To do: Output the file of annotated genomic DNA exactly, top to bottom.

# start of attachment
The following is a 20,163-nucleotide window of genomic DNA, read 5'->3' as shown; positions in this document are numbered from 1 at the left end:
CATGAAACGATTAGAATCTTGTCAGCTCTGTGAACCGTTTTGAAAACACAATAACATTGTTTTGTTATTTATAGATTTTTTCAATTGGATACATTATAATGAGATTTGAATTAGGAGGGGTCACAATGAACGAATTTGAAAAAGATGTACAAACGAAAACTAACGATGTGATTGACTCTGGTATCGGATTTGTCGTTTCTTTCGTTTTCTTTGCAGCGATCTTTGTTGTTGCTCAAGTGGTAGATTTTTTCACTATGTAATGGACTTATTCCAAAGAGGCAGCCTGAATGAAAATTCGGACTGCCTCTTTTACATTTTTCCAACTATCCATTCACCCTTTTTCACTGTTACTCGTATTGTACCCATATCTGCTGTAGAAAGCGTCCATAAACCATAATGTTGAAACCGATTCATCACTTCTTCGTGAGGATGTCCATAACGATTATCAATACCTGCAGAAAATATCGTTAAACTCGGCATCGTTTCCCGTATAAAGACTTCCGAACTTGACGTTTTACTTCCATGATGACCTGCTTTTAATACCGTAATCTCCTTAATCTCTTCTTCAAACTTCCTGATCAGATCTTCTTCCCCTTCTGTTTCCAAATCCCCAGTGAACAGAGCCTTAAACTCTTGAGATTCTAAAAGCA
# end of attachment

The following is a 20,163-nucleotide window of genomic DNA, read 5'->3' as shown; positions in this document are numbered from 1 at the left end:
CATGAAACGATTAGAATCTTGTCAGCTCTGTGAACCGTTTTGAAAACACAATAACATTGTTTTGTTATTTATAGATTTTTTCAATTGGATACATTATAATGAGATTTGAATTAGGAGGGGTCACAATGAACGAATTTGAAAAAGATGTACAAACGAAAACTAACGATGTGATTGACTCTGGTATCGGATTTGTCGTTTCTTTCGTTTTCTTTGCAGCGATCTTTGTTGTTGCTCAAGTGGTAGATTTTTTCACTATGTAATGGACTTATTCCAAAGAGGCAGCCTGAATGAAAATTCGGACTGCCTCTTTTACATTTTTCCAACTATCCATTCACCCTTTTTCACTGTTACTCGTATTGTACCCATATCTGCTGTAGAAAGCGTCCATAAACCATAATGTTGAAACCGATTCATCACTTCTTCGTGAGGATGTCCATAACGATTATCAATACCTGCAGAAAATATCGTTAAACTCGGCATCGTTTCCCGTATAAAGACTTCCGAACTTGACGTTTTACTTCCATGATGACCTGCTTTTAATACCGTAATCTCCTTAATCTCTTCTTCAAACTTCCTGATCAGATCTTCTTCCCCTTCTGTTTCCAAATCCCCAGTGAACAGAGCCTTAAACTCTTGAGATTCTAAAAGCA